High Altitude Platforms

Earth Observation (EO), GMES (Global Monitoring, Environment and Security) and GIS (Geographic Information Systems) are growing businesses which the Space Agencies already estimate to be worth over $5Bn with possibilities as varied as terrain mapping, climate change monitoring and surveillance operations. Even though Satellites are the key assets to address the identified needs in those areas, HAPs can become a key element in complex EO, GMES or GIS systems.

Satellite data validation, another task which HAPs are specially suited to perform, represents a fundamental requirement in order to access the correctness of satellite acquired monitoring data. As expectable, recent research indicates that the assimilation of satellite data with ground-based observations is fundamental in subjects as crucial as climate trend analysis. Onboard present communications equipment can replace a large number of terrestrial base stations as well as their infrastructure, which is an advantage in certain parts of the globe. High altitude platforms also provide faster convergence routes between communications and broadcasting services. HAWE provides the means to maintain a reasonably sized structure airborne, changing from its normal energy production process to a force generating configuration which remains almost immobile at altitudes close to stratosphere.


  • EO, GMES and GIS;
  • Satellite Data Validation;
  • Communication (especially in areas with no installed telecom insfrastructure).

How it Works

The Magnus effect, the operating principle of this platform, is a physical phenomenal occurring for rotating rounded-cross section bodies (cylinders, spheres), immersed in a fluid in motion. The rotation pushes fluid against the incoming fluid in the bottom part of the body and extracts fluid in the upper part of the body; this creates region of increased pressure in the bottom part and of decreased pressure in the upper part, thus generating aerodynamic lift. This force is, hence, dependent on the speed of the flow around the platform and the rotation of the platform itself, both parameters (speed of the undisturbed fluid, U and rotating speed, w) increasing the magnitude of the Magnus effect as they increase.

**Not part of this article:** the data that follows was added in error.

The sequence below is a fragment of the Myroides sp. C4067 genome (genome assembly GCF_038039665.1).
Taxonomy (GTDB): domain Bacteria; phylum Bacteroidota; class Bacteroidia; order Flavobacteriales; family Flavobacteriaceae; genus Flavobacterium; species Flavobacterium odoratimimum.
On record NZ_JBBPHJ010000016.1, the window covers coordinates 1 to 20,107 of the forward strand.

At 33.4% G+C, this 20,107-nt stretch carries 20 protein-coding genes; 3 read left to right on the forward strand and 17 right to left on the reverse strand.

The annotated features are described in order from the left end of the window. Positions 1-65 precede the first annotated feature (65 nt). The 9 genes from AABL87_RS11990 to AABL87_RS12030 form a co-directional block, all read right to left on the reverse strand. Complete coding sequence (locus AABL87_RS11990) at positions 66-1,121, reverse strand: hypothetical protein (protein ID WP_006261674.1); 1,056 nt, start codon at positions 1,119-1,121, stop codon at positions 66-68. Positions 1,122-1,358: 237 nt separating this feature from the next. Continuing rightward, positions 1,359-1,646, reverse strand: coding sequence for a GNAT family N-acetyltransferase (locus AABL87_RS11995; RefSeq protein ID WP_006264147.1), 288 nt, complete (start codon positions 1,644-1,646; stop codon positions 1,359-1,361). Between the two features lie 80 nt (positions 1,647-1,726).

Long Endurance Aerial Platform

 There isn't presently in the market a long endurance (i.e.: permanent) and relatively stationary high altitude platform for payloads of Earth observation or telecommunications, the latest ranging from satellite repeaters at high altitudes to providing a lower cost and easily deployable mobile network infrastructure with increased line of sight range.

 The concept by which Omnidea achieves this objective is by tethering an inflatable and easily deployable platform, thus keeping the payload airborne by having this platform mildly lighter-than-air with the ability to generate by Magnus effect an order of magnitude higher aerodynamic lift force (when compared to buoyancy) in order to withstand the drag imposed by wind. Additionally being tethered power to the airborne subsystems can be permanently fed from the ground minimizing the need to land.

PABe 1_main PABe 1_tablet PABe 1_phone_landscape PABe 1_phone
Platform in operation during the 2014 tests campaign
PABe 2_main PABe 2_tablet PABe 2_phone_landscape PABe 2_phone
Area covered by 2 systems placed at an altitude of 3km
PABe 3_main PABe 3_tablet PABe 3_phone_landscape PABe 3_phone
Diameter covered by 1 system placed at an altitude of 3km
PABe 4_main PABe 4_tablet PABe 4_phone_landscape PABe 4_phone
Performance of the High Altitude Platform Vs Blimp of equivalent volume
PABe 5_main PABe 5_tablet PABe 5_phone_landscape PABe 5_phone
Aerial view from platform @300m altitude